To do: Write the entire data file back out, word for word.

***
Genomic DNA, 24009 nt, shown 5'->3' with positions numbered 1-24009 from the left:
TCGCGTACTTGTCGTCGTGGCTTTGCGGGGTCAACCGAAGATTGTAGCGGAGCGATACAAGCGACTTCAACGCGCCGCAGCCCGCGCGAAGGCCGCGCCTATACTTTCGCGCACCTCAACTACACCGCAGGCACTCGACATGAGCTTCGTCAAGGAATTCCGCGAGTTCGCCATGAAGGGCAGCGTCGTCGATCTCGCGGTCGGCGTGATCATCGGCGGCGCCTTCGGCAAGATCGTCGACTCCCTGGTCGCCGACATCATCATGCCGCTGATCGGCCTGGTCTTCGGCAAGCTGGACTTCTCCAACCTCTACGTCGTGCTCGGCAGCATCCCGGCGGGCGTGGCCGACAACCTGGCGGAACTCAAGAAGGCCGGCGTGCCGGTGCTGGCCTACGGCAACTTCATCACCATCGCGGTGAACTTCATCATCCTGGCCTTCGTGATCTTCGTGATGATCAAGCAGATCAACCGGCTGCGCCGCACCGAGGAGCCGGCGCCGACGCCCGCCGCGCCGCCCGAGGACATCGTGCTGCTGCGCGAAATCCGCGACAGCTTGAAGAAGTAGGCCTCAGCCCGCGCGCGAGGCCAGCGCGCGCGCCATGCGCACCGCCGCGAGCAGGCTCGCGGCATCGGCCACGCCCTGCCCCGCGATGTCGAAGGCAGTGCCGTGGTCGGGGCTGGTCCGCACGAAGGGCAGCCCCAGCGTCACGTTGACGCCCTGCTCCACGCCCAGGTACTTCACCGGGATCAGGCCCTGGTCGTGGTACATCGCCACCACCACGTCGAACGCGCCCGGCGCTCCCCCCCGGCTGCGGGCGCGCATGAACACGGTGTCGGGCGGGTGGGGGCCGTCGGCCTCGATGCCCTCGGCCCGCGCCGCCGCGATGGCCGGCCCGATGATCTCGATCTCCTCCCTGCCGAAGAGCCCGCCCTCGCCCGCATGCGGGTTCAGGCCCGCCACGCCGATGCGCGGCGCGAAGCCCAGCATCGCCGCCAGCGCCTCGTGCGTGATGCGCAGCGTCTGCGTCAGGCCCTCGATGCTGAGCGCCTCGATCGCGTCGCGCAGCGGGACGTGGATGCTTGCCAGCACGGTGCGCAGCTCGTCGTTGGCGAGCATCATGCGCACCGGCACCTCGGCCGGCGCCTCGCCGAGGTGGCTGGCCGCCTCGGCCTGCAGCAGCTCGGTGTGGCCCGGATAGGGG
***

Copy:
Genomic DNA, 24009 nt, shown 5'->3' with positions numbered 1-24009 from the left:
TCGCGTACTTGTCGTCGTGGCTTTGCGGGGTCAACCGAAGATTGTAGCGGAGCGATACAAGCGACTTCAACGCGCCGCAGCCCGCGCGAAGGCCGCGCCTATACTTTCGCGCACCTCAACTACACCGCAGGCACTCGACATGAGCTTCGTCAAGGAATTCCGCGAGTTCGCCATGAAGGGCAGCGTCGTCGATCTCGCGGTCGGCGTGATCATCGGCGGCGCCTTCGGCAAGATCGTCGACTCCCTGGTCGCCGACATCATCATGCCGCTGATCGGCCTGGTCTTCGGCAAGCTGGACTTCTCCAACCTCTACGTCGTGCTCGGCAGCATCCCGGCGGGCGTGGCCGACAACCTGGCGGAACTCAAGAAGGCCGGCGTGCCGGTGCTGGCCTACGGCAACTTCATCACCATCGCGGTGAACTTCATCATCCTGGCCTTCGTGATCTTCGTGATGATCAAGCAGATCAACCGGCTGCGCCGCACCGAGGAGCCGGCGCCGACGCCCGCCGCGCCGCCCGAGGACATCGTGCTGCTGCGCGAAATCCGCGACAGCTTGAAGAAGTAGGCCTCAGCCCGCGCGCGAGGCCAGCGCGCGCGCCATGCGCACCGCCGCGAGCAGGCTCGCGGCATCGGCCACGCCCTGCCCCGCGATGTCGAAGGCAGTGCCGTGGTCGGGGCTGGTCCGCACGAAGGGCAGCCCCAGCGTCACGTTGACGCCCTGCTCCACGCCCAGGTACTTCACCGGGATCAGGCCCTGGTCGTGGTACATCGCCACCACCACGTCGAACGCGCCCGGCGCTCCCCCCCGGCTGCGGGCGCGCATGAACACGGTGTCGGGCGGGTGGGGGCCGTCGGCCTCGATGCCCTCGGCCCGCGCCGCCGCGATGGCCGGCCCGATGATCTCGATCTCCTCCCTGCCGAAGAGCCCGCCCTCGCCCGCATGCGGGTTCAGGCCCGCCACGCCGATGCGCGGCGCGAAGCCCAGCATCGCCGCCAGCGCCTCGTGCGTGATGCGCAGCGTCTGCGTCAGGCCCTCGATGCTGAGCGCCTCGATCGCGTCGCGCAGCGGGACGTGGATGCTTGCCAGCACGGTGCGCAGCTCGTCGTTGGCGAGCATCATGCGCACCGGCACCTCGGCCGGCGCCTCGCCGAGGTGGCTGGCCGCCTCGGCCTGCAGCAGCTCGGTGTGGCCCGGATAGGGG